I made this tomato salad for a snack today. It contains roma tomatoes, fresh basil, lemon juice, and a pinch each of garlic powder, onion powder, fresh ground black pepper, and pink Himalayan sea salt. It was scrumptious and filling, and not in that I-ate-too-much-turkey way.


Think about the food labels that you’ve seen. You should be able to recognize every item listed in the ingredients section. If you can’t, you’re not keeping it simple.

Nature really has a lot to offer. Have you ever grown your own basil? Even if you’re not ready to dive head first into gardening, invest in a small pot and plant some basil in it. Its smell alone is pretty darn amazing. It’s the very plant that Travis and I grew first and now we have an elaborate potted garden in our front yard and a traditional garden in the back. And, it’s simple.


I LOVE when a reader contacts me to share his/her progress on the journey to a healthier lifestyle. I have a few emails/messages that I’ve saved for my own inspiration. We are all in this together – keep at it! 🙂

Update: Our Backyard Garden


Here in Phoenix, temperatures will be over 100 degrees by the end of this week. This means the beginning of some summer crops, but the end of most, with temperatures eventually reaching the teens. Since I last updated you on our DIY backyard garden, we’ve had a few changes and one surprise.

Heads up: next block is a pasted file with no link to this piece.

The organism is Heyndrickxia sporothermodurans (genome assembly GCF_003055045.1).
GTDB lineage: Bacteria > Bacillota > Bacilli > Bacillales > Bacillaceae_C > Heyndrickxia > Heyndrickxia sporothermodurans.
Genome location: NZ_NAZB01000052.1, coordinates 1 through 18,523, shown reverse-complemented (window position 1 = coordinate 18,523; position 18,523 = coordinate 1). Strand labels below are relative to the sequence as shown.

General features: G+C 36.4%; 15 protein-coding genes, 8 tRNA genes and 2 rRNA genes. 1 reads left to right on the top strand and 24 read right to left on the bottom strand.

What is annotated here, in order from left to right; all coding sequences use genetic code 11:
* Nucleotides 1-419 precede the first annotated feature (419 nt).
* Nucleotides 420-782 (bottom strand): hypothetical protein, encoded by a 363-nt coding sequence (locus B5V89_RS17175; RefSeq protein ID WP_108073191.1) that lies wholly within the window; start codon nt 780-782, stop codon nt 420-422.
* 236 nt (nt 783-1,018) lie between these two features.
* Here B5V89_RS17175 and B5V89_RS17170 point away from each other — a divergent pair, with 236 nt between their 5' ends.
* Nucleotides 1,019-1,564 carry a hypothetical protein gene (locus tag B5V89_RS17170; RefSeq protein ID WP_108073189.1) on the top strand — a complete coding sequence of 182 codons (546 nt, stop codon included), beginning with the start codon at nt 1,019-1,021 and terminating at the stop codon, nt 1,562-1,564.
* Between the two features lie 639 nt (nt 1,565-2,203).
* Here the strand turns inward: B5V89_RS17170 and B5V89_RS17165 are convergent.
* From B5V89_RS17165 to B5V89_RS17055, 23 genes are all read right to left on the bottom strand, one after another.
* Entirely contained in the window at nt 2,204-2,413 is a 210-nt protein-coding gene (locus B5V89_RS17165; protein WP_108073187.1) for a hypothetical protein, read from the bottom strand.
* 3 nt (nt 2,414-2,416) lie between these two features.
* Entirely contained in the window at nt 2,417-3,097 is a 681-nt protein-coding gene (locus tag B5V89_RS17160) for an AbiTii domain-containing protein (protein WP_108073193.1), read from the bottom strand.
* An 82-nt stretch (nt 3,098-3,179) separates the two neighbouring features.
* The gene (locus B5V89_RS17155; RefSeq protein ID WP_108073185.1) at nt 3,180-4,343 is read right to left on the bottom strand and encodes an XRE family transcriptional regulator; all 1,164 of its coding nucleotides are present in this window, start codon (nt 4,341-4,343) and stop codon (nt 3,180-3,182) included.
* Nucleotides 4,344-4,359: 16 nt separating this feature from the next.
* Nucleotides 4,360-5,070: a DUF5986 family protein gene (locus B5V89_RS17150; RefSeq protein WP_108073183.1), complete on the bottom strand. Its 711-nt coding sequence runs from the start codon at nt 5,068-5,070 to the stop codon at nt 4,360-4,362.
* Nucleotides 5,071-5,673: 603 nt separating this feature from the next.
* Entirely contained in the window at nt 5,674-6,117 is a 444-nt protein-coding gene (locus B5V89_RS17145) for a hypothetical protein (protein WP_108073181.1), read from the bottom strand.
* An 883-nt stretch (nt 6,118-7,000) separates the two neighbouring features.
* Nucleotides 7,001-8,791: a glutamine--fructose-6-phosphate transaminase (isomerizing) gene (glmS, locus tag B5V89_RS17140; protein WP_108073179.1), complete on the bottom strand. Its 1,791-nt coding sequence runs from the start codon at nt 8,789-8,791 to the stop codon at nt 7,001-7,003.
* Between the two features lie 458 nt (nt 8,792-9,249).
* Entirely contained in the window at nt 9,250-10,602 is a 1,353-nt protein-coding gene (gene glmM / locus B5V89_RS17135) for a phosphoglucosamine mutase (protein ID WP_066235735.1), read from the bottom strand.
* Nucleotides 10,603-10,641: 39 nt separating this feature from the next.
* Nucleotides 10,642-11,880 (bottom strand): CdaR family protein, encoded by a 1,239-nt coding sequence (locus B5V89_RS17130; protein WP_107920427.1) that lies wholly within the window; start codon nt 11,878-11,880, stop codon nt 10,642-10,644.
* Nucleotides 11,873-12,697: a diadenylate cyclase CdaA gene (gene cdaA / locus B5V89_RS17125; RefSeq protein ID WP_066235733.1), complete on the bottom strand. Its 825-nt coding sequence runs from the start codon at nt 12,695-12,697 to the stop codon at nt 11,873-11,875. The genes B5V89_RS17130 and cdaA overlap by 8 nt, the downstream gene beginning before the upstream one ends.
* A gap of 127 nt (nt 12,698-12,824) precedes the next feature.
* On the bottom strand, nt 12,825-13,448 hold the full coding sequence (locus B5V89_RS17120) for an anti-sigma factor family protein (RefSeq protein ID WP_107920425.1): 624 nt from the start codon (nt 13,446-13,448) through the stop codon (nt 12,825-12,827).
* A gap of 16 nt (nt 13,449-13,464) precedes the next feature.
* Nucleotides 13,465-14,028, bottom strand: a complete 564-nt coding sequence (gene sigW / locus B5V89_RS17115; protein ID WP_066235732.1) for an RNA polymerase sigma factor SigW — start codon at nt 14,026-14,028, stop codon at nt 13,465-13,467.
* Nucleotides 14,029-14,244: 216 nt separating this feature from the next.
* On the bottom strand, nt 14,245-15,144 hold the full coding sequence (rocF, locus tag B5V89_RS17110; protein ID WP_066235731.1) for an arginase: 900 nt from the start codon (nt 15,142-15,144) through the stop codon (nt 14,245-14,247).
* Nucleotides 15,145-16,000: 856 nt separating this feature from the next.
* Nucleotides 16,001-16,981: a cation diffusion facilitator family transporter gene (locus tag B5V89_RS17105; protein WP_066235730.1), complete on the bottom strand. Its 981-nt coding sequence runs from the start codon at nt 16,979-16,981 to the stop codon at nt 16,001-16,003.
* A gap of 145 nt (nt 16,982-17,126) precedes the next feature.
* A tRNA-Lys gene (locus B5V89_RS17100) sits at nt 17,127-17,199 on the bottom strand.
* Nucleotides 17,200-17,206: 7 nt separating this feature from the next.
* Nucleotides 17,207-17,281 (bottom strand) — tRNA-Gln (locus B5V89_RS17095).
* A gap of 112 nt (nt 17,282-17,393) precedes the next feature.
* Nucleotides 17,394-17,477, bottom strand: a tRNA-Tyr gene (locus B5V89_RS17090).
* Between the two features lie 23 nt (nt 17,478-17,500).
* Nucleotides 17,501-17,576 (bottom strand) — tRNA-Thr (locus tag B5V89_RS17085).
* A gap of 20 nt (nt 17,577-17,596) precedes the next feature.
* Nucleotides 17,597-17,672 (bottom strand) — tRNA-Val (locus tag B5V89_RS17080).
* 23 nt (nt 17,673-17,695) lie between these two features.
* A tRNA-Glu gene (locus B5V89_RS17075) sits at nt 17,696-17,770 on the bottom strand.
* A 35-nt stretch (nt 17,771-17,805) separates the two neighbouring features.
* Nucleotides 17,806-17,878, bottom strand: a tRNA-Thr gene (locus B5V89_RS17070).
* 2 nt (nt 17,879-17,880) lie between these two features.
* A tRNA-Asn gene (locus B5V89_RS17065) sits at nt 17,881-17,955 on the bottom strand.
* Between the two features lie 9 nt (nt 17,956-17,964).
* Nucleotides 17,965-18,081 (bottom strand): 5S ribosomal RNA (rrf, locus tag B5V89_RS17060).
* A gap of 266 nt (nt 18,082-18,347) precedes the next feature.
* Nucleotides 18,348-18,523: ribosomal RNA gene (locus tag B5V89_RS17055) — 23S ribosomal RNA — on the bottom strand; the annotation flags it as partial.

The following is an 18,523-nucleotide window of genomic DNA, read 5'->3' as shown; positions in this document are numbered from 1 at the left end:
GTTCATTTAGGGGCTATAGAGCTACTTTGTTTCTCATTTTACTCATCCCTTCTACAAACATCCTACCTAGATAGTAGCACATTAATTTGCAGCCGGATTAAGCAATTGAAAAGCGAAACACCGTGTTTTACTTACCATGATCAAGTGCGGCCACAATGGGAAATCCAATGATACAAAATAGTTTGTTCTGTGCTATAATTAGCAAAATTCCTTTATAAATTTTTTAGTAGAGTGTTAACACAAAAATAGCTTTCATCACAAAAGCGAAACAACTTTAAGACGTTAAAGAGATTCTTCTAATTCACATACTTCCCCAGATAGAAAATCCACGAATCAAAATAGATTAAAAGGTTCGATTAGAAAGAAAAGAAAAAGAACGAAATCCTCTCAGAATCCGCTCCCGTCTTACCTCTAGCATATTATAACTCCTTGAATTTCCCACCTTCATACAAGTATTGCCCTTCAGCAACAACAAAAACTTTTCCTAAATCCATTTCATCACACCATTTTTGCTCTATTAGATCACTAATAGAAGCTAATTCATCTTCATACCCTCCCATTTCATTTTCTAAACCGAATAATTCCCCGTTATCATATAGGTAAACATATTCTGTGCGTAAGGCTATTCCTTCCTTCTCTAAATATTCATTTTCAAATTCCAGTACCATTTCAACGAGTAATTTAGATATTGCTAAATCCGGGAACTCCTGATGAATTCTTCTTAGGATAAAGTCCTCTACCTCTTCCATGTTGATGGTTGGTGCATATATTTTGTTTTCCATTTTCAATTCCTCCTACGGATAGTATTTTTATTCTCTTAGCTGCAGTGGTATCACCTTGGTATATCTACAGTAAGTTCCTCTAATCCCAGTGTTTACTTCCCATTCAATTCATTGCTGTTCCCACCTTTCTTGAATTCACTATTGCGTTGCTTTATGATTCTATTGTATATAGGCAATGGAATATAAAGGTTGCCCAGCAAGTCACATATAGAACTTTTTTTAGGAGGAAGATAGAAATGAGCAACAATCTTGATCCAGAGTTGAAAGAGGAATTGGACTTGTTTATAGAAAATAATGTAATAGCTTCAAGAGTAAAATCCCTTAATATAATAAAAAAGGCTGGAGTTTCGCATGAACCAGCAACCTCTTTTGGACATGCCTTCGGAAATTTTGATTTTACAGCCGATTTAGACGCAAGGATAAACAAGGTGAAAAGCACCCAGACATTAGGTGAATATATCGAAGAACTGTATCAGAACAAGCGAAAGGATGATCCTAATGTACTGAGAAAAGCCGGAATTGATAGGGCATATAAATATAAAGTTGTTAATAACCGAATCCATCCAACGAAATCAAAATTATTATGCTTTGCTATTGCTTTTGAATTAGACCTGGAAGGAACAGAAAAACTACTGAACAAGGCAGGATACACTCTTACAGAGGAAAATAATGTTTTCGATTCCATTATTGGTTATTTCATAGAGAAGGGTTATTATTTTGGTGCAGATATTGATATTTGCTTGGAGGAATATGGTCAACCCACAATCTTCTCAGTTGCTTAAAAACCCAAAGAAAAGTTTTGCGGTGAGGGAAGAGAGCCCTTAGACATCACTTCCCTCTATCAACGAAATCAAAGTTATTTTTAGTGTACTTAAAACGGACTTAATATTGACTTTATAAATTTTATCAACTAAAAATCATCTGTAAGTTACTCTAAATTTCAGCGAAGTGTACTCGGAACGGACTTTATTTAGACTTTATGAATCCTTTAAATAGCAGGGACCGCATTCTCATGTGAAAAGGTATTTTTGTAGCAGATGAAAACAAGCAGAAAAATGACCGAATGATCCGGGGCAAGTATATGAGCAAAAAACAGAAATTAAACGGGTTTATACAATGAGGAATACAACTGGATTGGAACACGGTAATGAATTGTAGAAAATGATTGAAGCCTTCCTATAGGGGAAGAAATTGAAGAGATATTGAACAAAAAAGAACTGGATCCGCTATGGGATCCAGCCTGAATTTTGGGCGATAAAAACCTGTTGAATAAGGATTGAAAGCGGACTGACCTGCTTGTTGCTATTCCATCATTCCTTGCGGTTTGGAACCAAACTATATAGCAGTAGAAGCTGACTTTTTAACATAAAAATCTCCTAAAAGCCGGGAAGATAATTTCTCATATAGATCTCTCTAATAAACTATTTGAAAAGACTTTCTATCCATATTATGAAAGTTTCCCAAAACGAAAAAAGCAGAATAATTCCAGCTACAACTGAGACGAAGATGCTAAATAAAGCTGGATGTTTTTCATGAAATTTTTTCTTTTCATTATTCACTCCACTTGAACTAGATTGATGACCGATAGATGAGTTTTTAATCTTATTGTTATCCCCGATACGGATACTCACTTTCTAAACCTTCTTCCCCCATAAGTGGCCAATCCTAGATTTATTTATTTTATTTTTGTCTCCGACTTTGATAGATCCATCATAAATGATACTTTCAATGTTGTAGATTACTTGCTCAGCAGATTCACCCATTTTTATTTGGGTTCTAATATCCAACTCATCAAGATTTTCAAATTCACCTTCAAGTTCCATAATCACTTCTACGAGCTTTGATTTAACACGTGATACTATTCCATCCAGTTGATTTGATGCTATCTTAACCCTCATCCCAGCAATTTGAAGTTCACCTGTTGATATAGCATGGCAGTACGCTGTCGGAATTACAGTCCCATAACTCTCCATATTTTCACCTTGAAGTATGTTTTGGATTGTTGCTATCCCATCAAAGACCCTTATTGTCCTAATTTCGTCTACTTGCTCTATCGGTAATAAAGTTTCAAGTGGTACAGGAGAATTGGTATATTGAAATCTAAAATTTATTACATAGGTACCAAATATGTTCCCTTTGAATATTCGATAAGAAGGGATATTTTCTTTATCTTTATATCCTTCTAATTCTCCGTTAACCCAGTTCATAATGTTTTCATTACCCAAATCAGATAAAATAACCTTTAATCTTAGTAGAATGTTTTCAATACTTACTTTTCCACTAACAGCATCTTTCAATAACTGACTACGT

As previously mentioned, growing your own garden allows you to control the quality (i.e. organic, for example) and saves you money on purchasing pre-grown produce. Unless you’re an expert and/or have a ton of available land with extremely fertile soil and/or live in a region with perfect gardening weather year-round, you probably can’t grow everything that your veggie heart desires, but there may be a few items with which you can find success.

Other than our extensive herb collection—which, unfortunately, is starting to take a beating from the heat—our biggest success by far is tomatoes. We have at least four different varieties (that we’re aware of) growing in our garden, including these gorgeous beefsteaks (pictured above). Our plants are holding strong as summer approaches and we have 40-50 fit-sized tomatoes near maturity, including some sweet yellows and black rim.